In contrast, relatively low-Q plasmonic metamaterials enhance light-matter coupling by using highly localized electromagnetic modes of metallic nanostructures (see the figure, right). The performance improvement comes mainly from the nanoscale confinement of light, which decreases V by many orders of magnitude compared to dielectric cavities. Relatively high radiative losses of these low-Q plasmonic cavities enable broadband operation at much faster speeds (6) than can be achieved with high-Q dielectric resonators. Also, light-matter interaction in such broadband and ultrafast plasmonic cavities can be sped up so that it outpaces fast quantum decoherence rates in matter.

This plasmonic speed-up approach strongly contrasts with the conventional pursuit of longer matter coherence time through the use of low temperatures, low pressures, and other ways of increasing and protecting the coherence. The plasmonics-based strategy could enable, for example, a room-temperature on-demand source of indistinguishable photons operating at terahertz rates (7). Producing single indistinguishable photons at such high rates and at room temperature would strongly expedite long-distance quantum communication with portable chip-scale devices. Despite a relatively low Q, the light-confinement properties of plasmonic cavities can drive them into the strong coupling regime with single quantum emitters (8, 9). This achievement is one of the important steps needed for ultrafast and deterministic multiphoton operations. Plasmonic speed-up could also enable a single-shot readout of the electron spin in single diamond color centers, which are viable candidates for implementing both quantum memories for photons and quantum registers for spin-based quantum logic.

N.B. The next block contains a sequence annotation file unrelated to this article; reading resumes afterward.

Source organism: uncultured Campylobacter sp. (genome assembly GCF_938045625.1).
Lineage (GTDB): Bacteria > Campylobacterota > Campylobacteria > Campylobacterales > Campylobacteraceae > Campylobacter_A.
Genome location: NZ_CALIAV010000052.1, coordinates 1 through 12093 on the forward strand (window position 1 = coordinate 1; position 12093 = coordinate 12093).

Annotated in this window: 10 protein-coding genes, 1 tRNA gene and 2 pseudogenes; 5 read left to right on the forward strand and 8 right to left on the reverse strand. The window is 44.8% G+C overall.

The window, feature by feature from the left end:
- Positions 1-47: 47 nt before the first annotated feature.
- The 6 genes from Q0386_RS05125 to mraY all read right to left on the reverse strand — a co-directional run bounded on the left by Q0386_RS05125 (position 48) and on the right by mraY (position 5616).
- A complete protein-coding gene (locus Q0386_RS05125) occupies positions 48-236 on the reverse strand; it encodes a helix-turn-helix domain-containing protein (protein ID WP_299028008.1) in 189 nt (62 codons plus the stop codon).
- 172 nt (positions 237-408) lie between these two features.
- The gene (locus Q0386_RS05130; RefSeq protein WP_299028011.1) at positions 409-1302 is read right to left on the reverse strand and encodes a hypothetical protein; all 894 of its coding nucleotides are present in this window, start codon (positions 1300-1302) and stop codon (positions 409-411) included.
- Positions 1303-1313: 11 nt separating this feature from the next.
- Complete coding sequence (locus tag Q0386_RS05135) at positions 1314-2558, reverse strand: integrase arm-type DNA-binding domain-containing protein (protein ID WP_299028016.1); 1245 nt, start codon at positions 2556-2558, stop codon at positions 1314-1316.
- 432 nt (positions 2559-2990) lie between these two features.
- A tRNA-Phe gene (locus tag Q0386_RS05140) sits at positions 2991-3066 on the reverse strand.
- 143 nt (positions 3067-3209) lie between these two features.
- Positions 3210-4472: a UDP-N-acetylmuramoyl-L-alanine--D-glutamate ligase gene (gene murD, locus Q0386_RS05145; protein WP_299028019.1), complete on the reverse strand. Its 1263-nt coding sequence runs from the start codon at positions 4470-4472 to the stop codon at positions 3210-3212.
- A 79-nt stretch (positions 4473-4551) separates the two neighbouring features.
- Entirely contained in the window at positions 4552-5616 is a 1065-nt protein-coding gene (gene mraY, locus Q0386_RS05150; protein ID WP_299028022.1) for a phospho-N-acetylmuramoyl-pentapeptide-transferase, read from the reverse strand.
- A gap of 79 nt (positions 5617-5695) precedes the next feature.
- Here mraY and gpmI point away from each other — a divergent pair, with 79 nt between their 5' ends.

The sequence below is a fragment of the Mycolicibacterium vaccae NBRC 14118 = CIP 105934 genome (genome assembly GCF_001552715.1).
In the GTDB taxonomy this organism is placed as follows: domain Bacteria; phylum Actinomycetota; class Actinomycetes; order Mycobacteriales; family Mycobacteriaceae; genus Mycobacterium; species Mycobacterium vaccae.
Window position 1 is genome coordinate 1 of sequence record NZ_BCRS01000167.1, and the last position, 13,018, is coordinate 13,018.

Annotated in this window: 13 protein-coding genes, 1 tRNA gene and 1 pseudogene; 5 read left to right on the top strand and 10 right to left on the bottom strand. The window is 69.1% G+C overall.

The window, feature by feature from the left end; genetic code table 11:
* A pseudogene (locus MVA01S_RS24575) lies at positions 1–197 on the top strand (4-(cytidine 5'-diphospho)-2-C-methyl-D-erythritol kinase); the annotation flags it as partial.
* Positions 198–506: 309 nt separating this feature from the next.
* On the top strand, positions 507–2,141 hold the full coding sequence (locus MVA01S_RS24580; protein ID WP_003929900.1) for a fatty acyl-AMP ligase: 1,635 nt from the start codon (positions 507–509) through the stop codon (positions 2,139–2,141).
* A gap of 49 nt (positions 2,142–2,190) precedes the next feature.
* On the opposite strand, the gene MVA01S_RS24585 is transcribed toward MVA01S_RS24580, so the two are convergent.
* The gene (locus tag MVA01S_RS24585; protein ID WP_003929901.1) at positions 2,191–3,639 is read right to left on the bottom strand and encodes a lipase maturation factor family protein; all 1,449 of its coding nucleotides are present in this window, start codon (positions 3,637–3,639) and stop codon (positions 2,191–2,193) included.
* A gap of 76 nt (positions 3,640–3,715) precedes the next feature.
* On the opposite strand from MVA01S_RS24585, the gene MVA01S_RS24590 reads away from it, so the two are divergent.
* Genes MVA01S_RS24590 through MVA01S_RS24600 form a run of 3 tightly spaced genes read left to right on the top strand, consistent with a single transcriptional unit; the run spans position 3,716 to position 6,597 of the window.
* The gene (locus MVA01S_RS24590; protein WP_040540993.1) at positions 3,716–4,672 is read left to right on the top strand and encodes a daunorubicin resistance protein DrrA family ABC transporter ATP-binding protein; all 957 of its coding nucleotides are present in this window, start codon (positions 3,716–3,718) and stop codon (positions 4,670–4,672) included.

Plasmonic speed-up

Indistinguishable or “coherent” photons can be created with quantum emitters as their electrons spontaneously transition from an excited state |e> to a ground state |g>. Coherence requires that the spontaneous emission time tsp is shorter than tdeph, the dephasing time after which smooth oscillations are disrupted.